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IT vendors acquire big VARs to meet IT operations outsourcing demand

Networking channel partners should expect more mergers and acquisitions among IT vendors and large VARs as vendors try to satisfy demand for IT and network operations outsource from their enterprise customers.

Fears of a possible global depression have given way to talk of an economic recovery. And as with any other recovery, such chatter is leading to a flurry of mergers and acquisitions.

One class of acquisitions will warrant networking channel partners' attention more than any other: Large IT equipment vendors are looking to buy large system integrators and IT services companies. The first domino to fall was Perot Systems, which Dell picked up for $3.9 billion. Then Xerox bought Affiliated Computer Services (ACS) for $6.4 billion.

Cisco Systems has made no secret of its intentions to be an active shopper, and many industry observers say it would make sense for Cisco to acquire an IT services firm, especially since one of its biggest rivals in the networking world, HP, has had so much success with its 2008 acquisition of EDS. In fact, Canada's Globe and Mail speculated last week that Cisco may be interested in buying CGI Group, an IT services company with $3.8 billion in annual revenue.

"I can't say that we're all that surprised [by the acquisitions], because if you take a look at the technology trends out there – mobility, convergence, globalization, cloud computing, utility-based pricing – it's getting increasingly difficult for companies to manage all of that," said Wesley Johnson, COO for Dimension Data Americas. "So I think [enterprises'] expectations are that the vendors will have a broader array of products and services available to help manage it all."

In other words, large enterprises with complex networks want to offload some of their network operations burden. IT vendors see this as an opportunity and are scooping up services companies to take advantage of the market demand. In fact, some IT vendors may want enterprises to start associating their brands with IT services and IT operations outsourcing rather than just order fulfillment. For instance, HP has retired the EDS brand, a brand that many enterprises associate with major IT outsourcing projects. EDS is now known as HP Enterprise Services.

"We have been taking similar steps ourselves," Johnson said. "We have over the last five years been moving away from being a largely technology-driven fulfillment partner to being more of a solutions and services-oriented integrator. For example, we provide SLA [service-level agreement]-based operational IT services, or IT processes. Our clients will outsource to use various parts of their voice and network infrastructure. So if you take a look at the portfolio of Perot and EDS, they do this today."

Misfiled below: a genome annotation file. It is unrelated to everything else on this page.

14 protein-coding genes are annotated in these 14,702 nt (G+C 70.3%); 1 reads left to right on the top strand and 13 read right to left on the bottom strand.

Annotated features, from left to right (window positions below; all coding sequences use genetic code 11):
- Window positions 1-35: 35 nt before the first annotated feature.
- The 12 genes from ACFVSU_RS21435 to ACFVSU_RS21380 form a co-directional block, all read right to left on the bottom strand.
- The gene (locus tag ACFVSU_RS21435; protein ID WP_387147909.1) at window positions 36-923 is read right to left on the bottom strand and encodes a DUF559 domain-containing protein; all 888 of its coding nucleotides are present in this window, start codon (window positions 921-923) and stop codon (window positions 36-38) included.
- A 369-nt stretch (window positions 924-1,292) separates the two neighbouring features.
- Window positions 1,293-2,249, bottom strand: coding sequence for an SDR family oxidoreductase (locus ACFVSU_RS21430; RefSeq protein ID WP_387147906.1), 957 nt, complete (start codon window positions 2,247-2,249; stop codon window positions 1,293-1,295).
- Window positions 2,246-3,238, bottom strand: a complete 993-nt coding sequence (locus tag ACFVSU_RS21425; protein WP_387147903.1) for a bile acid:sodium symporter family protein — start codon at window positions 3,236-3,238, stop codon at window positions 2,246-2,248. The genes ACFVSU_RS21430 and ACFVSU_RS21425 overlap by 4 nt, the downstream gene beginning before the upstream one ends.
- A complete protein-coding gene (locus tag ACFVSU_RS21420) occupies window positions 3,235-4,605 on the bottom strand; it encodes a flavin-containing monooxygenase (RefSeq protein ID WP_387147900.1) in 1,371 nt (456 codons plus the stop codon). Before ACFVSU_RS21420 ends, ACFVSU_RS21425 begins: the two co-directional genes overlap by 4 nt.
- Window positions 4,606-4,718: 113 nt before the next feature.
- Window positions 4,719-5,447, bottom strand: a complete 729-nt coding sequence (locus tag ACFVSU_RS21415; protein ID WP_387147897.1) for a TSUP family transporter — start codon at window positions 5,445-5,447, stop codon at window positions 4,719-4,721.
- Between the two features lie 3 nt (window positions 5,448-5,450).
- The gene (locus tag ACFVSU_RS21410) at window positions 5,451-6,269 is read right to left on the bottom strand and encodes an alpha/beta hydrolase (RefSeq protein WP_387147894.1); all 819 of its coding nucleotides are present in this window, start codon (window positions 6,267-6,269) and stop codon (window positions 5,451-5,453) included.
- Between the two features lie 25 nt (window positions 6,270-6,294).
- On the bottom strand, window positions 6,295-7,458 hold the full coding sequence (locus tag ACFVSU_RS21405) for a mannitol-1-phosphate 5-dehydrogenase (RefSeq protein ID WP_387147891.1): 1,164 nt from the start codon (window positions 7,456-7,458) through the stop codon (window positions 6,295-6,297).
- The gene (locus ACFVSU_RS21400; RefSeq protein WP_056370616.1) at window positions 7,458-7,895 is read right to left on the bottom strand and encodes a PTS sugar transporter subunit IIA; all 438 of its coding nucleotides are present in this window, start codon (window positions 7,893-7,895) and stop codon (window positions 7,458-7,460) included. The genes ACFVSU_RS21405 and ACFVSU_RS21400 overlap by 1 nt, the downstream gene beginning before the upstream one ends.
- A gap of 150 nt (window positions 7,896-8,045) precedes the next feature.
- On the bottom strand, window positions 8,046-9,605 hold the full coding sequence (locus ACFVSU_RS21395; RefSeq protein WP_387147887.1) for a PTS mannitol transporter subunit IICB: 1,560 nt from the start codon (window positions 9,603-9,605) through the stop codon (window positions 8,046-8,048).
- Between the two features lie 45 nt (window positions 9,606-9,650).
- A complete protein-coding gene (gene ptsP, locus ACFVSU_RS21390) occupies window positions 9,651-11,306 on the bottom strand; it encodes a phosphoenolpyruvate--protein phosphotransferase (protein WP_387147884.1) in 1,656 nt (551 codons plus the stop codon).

Paul Myerson, senior channel analyst with Enterprise Strategy Group, said the recent acquisitions are definitely very much about managed services, but they are also about getting a good look at what enterprises need.

"From the endgame perspective, the services companies get the first view into these large opportunities, in terms of planning, scoping, architecting, etc.," Myerson said. "The earlier they get in, the more opportunity there is to get the larger deal."

In any case, vendors and VARs clearly believe that managed services are the future for the channel. The question is, will networking channel partners that are trying to build up a managed services portfolio find themselves competing against their vendor partners?

"If you take a look at those companies [EDS, Perot, ACS], they provide a wide range of annuitized operational or managed layer services," Johnson said. "They have professional services as well – the transactional in-and-out services are part of it. But the strongest part of it is the annuitized managed services. Many of those companies have large outsourcing businesses. Those are large-scale, IT-related operational services for which a regional VAR is unlikely to be competitive today."

Myerson said the larger VARs that sell into the Fortune 1000 could feel some competitive pressure. "What they've got to do is be smart and proactively offer those services," he said. "Continue to be active as a value-added reseller, and just have services flow through that."

"In many cases," Johnson said, "these smaller service providers roll up under a broader service agreement."

Let us know what you think about the story; email: Shamus McGillicuddy, News Editor

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